Leigh Redhead’s Peepshow is the first of her novels to feature Melbourne PI Simone Kirsch. She’s got a background as a stripper, and has now gotten her PI license. When the body of Francesco ‘Frank’ Parisi is discovered in a local bay, Simone’s best friend, Chloe, becomes a suspect. Parisi was the owner of a table-dancing strip club called the Red Room, where Chloe works. She was among several people who had a very good reason to kill the victim, and she’s worried about what to do. Matters get worse when Parisi’s underworld brother, Sal, gets involved. He wants Simone to find out who killed his brother, and he takes Chloe as ‘insurance.’ Since the only way to free Chloe is to find the killer, Simone gets started right away. She goes undercover as a new table dancer at the Red Room, and begins to get to know the people in the dead man’s life. And it’s not long before she discovers that some very dangerous people had very good murder motives. While cosmetic surgery isn’t the reason for the murder in this case, it does have a part in the story. And on a side note, it’s interesting to see how the table dancers use wigs, makeup, and costuming to play their roles.

And then there’s Sophie Littlefield’s A Bad Day For Mercy, which features her sleuth, Stella Hardesty. By day, she owns Hardesty Sewing Machine Repair & Sales. But she has a ‘side business,’ too. She pays ‘friendly visits’ to those who’ve committed domestic abuse, and she has very effective ways of reminding them of how to behave, let’s just say. In this novel, Hardesty learns that her step-nephew, Chip, is in serious trouble because of gambling debts. In fact, his life’s been threatened. So, she drives from her home in small-town Missouri to Wisconsin to visit him. When she gets there, she finds Chip and his girlfriend, Natalya, trying to get rid of a dead man’s body. The man turns out to be Natalya’s abusive husband, and it looks very much as though Chip might be responsible. He and Natalya claim that they’re innocent, though, and found the body on their porch. So, if they aren’t the killers, Hardesty is going to have to find out who is. One very good possibility is a medical student named Doug, who has a sideline performing illegal (and not particularly professional) Botox injections. As it turns out, he had dealings with the victim, and a good reason to want him dead. But he’s not the only likely candidate.

Whatever your opinion of cosmetic surgery, there’s no doubt it’s popular. And it really does have a place in crime fiction, Thanks, Moira, for the inspiration.


*NOTE: The title of this post is a line from The Engine Room’s A Perfect Lie.


Filed under Carl Hiaasen, Donna Leon, Leigh Redhead, M.C. Beaton, Ngaio Marsh, P.D. James, Sophie Littlefield

No One Messes With My Girls*

Brothel OwnersThe sex trade can be very dangerous, especially for those who work independently. Brothels can be a safer and healthier alternative to going it alone, especially if they’re owned and run by skilled and caring owners. Brothel owners have a vested interested in making sure their employees are healthy and safe. And in places where prostitution is illegal, they’re very helpful in terms of keeping the employees out of trouble with the law. Some of them are very particular about clients, too, so that their employees are at less risk. For the client, brothels can offer a more comfortable atmosphere. And if the brothel owner is doing the job well, there’s less risk of STDs.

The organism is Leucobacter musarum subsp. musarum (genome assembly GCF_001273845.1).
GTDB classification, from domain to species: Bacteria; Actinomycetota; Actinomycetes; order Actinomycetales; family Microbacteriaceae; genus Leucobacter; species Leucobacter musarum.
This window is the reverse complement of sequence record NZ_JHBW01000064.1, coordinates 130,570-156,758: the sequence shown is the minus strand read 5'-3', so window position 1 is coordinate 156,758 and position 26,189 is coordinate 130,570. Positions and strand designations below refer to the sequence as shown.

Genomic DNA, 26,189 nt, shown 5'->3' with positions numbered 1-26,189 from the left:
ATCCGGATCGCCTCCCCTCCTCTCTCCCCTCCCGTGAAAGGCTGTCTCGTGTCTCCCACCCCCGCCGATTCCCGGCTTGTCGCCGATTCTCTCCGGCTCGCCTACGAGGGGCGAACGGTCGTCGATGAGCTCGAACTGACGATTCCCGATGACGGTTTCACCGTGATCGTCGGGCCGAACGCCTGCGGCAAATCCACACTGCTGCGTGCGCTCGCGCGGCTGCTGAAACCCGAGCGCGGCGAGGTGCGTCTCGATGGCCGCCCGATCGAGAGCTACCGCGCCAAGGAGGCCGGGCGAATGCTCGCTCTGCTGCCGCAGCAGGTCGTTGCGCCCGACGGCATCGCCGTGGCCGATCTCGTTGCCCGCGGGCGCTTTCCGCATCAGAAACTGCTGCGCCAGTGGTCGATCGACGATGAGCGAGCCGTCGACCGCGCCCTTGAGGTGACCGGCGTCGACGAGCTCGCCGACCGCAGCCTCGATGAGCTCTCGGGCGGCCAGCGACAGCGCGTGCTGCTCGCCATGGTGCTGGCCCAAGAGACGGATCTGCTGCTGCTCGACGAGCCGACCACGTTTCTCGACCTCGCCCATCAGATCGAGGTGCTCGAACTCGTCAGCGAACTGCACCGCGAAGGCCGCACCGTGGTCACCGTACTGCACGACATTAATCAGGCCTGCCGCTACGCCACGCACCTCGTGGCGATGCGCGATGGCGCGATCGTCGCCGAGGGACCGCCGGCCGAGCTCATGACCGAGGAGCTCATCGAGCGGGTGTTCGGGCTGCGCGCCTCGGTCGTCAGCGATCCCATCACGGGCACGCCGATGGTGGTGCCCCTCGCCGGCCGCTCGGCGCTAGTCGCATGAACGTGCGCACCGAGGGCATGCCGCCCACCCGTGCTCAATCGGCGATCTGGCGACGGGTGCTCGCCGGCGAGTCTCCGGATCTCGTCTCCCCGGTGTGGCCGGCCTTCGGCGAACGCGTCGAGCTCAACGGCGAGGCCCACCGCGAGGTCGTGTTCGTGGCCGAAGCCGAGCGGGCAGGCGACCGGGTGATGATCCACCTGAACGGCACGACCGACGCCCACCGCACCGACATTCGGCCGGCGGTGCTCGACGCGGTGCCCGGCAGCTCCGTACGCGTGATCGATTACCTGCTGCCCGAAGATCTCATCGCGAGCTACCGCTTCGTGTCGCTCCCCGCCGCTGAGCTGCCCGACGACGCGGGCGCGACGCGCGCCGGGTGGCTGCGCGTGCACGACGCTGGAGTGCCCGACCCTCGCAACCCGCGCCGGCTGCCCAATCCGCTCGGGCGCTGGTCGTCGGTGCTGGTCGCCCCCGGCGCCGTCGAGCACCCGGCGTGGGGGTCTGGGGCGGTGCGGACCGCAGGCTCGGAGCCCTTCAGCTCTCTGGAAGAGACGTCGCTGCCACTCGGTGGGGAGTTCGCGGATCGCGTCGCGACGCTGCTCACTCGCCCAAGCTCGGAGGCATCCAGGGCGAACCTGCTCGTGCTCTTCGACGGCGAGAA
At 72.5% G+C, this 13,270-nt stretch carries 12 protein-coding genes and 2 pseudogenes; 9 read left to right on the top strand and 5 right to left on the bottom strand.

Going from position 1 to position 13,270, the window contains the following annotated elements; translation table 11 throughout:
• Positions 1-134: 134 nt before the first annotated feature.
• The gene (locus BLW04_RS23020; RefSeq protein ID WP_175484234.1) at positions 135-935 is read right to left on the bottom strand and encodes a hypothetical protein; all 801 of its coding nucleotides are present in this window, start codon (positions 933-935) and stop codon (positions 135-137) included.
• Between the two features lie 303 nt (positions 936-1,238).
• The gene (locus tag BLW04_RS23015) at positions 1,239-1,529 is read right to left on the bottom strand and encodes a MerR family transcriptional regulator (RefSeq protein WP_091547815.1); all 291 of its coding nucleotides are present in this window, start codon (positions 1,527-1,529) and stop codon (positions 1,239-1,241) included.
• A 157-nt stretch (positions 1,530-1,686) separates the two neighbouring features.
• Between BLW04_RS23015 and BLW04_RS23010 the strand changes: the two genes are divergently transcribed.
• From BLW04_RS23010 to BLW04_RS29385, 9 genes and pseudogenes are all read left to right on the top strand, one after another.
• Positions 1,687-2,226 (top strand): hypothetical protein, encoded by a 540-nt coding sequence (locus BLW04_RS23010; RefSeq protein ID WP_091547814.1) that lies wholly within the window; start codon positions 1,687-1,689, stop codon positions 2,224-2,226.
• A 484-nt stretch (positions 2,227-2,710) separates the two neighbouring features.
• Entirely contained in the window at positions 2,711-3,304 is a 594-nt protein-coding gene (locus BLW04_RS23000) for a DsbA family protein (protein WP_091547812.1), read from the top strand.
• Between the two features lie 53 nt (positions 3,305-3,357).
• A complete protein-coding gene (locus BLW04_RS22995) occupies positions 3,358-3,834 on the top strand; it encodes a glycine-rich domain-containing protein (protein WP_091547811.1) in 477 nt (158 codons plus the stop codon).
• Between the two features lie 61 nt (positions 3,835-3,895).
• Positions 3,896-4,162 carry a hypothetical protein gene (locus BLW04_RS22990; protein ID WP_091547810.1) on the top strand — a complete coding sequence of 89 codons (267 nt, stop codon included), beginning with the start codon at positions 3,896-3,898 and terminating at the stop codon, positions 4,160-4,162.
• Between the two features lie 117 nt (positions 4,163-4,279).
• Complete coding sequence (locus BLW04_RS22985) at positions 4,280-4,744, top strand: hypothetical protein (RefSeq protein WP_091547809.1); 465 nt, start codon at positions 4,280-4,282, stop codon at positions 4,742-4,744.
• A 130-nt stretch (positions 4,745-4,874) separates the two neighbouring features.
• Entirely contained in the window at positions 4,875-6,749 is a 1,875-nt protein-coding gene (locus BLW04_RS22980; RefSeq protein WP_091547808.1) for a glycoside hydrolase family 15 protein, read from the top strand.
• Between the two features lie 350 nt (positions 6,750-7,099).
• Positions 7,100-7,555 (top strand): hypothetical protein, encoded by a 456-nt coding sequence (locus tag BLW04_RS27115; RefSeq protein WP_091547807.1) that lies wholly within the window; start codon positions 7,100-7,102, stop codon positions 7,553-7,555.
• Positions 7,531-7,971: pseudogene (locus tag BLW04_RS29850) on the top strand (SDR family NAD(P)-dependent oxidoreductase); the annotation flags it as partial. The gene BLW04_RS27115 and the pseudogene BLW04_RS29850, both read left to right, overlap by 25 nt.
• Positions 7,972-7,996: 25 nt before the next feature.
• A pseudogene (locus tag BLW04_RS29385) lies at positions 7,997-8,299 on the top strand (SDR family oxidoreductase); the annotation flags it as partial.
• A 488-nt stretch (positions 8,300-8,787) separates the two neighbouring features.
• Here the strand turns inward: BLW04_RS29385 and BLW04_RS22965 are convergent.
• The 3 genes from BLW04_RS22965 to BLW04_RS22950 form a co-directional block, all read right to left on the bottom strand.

Of course, real and fictional brothels run the gamut from elegant, upmarket places to seedy, very dangerous places where the employees are treated horribly. Either way, brothel owners can make very interesting characters in crime novels and series. On the one hand, what they are doing is illegal in a lot of places. On the other, they can be very helpful sources of information, and the police find that it’s often better all round to work with them than to make life too difficult for them.

Ed McBain’s Steve Carella knows that. In Cop Hater, he and his team are looking for a suspect they believe might be responsible for killing two of his colleagues, Mike Reardon and David Foster. They’ve traced this suspect to a local brothel owned by Mama Luz. Carella and Mama Luz have a very amicable relationship. Here’s how she greets him when he and his rookie assistant visit her establishment:

“You come on a social call?’ she asked Carella, winking.
‘If I can’t have you, Mama Luz,’ Carella said, ‘I don’t want anybody.’’


She’s helpful in directing him to the room where the suspect is, too.

In M.C. Beaton’s Death of a Nag, Hamish Macbeth has been having a difficult time lately. He’s been demoted from the rank of sergeant, and his engagement to Priscilla Haliburton-Smythe is now off. At loose ends and fed up with everything, Macbeth decides to take some time away. He stays at the Friendly House, a beachside inn. It’s not exactly the peaceful respite he’d hoped for, though. Many of the guests are at the very least annoying, and the innkeepers aren’t exactly the stuff of travel fantasy. Then, Bob Harris, who’s one of the residents, is murdered. Macbeth finds himself drawn into the investigation, and begins to trace Harris’ last days and weeks. That includes a follow-up on an incident in which he himself saw Harris leave a brothel. The brothel’s owner, Mrs. Simpson, is both candid and co-operative. It’s clear from their exchange that she’s used to being on what’s technically speaking the wrong side of the law, but at the same time working with the police. It’s also clear from this scene that she cares about the welfare of her employees.